Map a drive or access a CentOS Samba Share from Windows

The goal is to create a network share on a Linux server using Samba that will be available to a Windows workstation with the ability to map a drive to that Linux share. There are many, many articles with a procedure, most are dated and incomplete, however, here is a procedure that worked for this test using CentOS 5.7 and Microsoft Windows 7 from bits and pieces from several articles.

Check to see if Samba is installed.

ps ax | grep smbd

If installed, the result should resemble this.

20324 ?        Ss     0:00 smbd -D
20331 ?        S      0:00 smbd -D
20367 ?        S      0:01 smbd -D
21346 pts/1    S+     0:00 grep smbd

If not installed, install Samba

yum -y install samba
/sbin/service smb start
/sbin/chkconfig smb on
mkdir /data
mkdir /data/share
chmod 766 /data/share
mv /etc/samba/smb.conf /etc/samba/smb.conf.backup
vi /etc/samba/smb.conf

Copy the following into the smb.conf file where the section begins [global]

workgroup = workgroup
netbios name = linuxshare
security = share
load printers = no
default service = global
path = /home
available = no
encrypt passwords = yes

At the bottom of the smb.conf file, copy and paste the following.

writeable = yes
admin users = windowsuser
path = /home/share
force user = root
valid users = windowsuser
public = yes
available = yes

Create the user windowsuser, as used in this example.

/usr/sbin/useradd windowsuser
passwd windowsuser
# use the same password for both
smbpasswd -a windowsuser
/sbin/service smb restart

To delete the user, windowsuser.

/usr/sbin/userdel windowsuser
smbpasswd -x windowsuser

Use an existing user. Determine list of users on the Linux machine.

cat /etc/passwd |grep "/home"

Select the user then create a Samba password for that user as demonstrated in the step above with the smbpasswd command.

Restart smb

service smb restart

Firewall Exceptions
Samba requires four ports to be accessible. If the firewall tables do not contain the available ports, then these commands will work. Basically, each command will verify the iptables to see if the port exception exists. If it doesn’t then the exception will be appended to the iptables, else the exception will not be added.

grep -q "dport 137" /etc/sysconfig/iptables 2> /dev/null || sed -ie "/-A RH-Firewall-1-INPUT -j REJECT --reject-with icmp-host-prohibited/i\
-A RH-Firewall-1-INPUT -m state --state NEW -m udp -p udp --dport 137 -j ACCEPT" /etc/sysconfig/iptables
grep -q "dport 138" /etc/sysconfig/iptables 2> /dev/null || sed -ie "/-A RH-Firewall-1-INPUT -j REJECT --reject-with icmp-host-prohibited/i\
-A RH-Firewall-1-INPUT -m state --state NEW -m udp -p udp --dport 138 -j ACCEPT" /etc/sysconfig/iptables
grep -q "dport 139" /etc/sysconfig/iptables 2> /dev/null || sed -ie "/-A RH-Firewall-1-INPUT -j REJECT --reject-with icmp-host-prohibited/i\
-A RH-Firewall-1-INPUT -m state --state NEW -m udp -p tcp --dport 139 -j ACCEPT" /etc/sysconfig/iptables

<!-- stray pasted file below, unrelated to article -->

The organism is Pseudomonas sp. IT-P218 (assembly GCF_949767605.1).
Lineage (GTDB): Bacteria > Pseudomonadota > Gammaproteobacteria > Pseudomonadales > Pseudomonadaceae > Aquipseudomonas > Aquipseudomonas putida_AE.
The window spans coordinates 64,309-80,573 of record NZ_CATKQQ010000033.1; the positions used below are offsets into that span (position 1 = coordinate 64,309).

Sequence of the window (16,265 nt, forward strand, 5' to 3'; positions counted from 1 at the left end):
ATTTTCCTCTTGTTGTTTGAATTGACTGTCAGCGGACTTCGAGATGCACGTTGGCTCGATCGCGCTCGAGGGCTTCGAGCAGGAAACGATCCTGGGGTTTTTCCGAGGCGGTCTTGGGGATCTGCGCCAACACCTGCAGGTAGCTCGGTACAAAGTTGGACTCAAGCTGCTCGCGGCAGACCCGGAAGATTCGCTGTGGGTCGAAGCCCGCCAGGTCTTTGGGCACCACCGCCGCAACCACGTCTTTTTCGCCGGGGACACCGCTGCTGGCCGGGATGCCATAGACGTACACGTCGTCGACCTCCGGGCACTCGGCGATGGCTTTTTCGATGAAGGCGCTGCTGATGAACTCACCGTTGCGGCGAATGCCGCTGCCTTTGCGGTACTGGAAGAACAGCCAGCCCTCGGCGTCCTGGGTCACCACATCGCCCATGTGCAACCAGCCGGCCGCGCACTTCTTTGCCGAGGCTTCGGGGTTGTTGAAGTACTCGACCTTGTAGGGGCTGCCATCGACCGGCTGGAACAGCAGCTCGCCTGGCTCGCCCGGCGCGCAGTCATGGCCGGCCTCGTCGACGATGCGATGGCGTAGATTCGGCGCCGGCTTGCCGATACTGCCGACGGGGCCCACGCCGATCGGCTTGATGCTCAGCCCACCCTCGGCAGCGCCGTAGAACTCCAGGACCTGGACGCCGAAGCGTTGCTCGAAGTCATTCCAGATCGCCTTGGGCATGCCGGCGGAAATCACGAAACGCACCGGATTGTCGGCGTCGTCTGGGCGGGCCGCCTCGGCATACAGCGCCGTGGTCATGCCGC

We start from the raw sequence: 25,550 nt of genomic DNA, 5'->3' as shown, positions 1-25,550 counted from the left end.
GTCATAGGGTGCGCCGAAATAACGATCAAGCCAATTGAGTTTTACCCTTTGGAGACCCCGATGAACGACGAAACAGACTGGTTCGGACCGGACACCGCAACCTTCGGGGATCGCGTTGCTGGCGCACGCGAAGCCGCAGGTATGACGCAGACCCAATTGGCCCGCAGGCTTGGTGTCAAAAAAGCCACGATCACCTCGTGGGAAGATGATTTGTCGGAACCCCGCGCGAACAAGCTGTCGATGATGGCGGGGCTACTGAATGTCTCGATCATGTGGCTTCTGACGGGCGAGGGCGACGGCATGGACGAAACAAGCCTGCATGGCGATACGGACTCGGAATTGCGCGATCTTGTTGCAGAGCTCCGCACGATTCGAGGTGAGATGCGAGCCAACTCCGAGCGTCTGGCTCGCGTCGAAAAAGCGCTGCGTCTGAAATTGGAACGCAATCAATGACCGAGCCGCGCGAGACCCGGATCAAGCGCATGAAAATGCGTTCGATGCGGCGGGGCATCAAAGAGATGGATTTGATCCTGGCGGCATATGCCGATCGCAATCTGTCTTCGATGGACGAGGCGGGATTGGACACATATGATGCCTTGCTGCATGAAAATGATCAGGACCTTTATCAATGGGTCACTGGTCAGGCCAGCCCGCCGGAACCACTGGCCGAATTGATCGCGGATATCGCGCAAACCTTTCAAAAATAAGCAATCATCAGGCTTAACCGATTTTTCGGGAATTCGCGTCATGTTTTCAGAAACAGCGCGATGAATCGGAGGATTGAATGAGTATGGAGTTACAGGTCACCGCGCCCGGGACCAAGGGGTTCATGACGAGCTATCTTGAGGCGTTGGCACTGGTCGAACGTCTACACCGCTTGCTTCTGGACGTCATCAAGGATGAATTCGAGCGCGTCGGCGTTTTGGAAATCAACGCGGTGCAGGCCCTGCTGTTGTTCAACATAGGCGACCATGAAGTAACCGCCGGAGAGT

grep -q "dport 445" /etc/sysconfig/iptables 2> /dev/null || sed -ie "/-A RH-Firewall-1-INPUT -j REJECT --reject-with icmp-host-prohibited/i\
-A RH-Firewall-1-INPUT -m state --state NEW -m udp -p tcp --dport 445 -j ACCEPT" /etc/sysconfig/iptables

Restart the firewall

service iptables restart

Security-Enhanced Linux (“SELinux”) secures the Samba server via flexible mandatory access control. SELinux Samba policy defaults to least privilege access. Several Booleans and file contexts are available to customize the way Samba SELinux works.

This will keep permissive mode until next reboot.

setenforce 0

Since the share is in the /home folder then the following command is applicable.

setsebool -P samba_enable_home_dirs on

To see what other available values are use this command.

getsebool -a | grep samba

If sharing files or directores other than several predifined or home directories then the value samba_share_t should be used. For example:

chcon -t samba_share_t /your/path/example

To check if the share is available on localhost. Use the following command, and when prompted enter the root password.

smbclient -L localhost

To check to see if the share is available on localhost. Create a folder in /mnt like this.

mkdir /mnt/share

Then mount it.

mount.cifs //localhost/share /mnt/share

From Windows
Open Windows Explorer and type in the IP address of the Linux server and there should be a share called share. Fully accessible. If not, the following command worked within a Command Prompt box.

net use \\linuxserver\share /USER:windowsuser

When prompted type in the windowsuser account password. Then go to Windows Explorer and try again. Tested. Worked.

If Windows cannot connect to the Samba share, it may be because the smb.conf parameter fro workgroup does not match the workgroup parameter on the Windows machine. To check this setting, use the following command.

testparm -s | grep workgroup

The result will look something like this.

Load smb config files from /etc/samba/smb.conf
Processing section "[homes]"
Processing section "[printers]"
Loaded services file OK.
        workgroup = MYWORKGROUP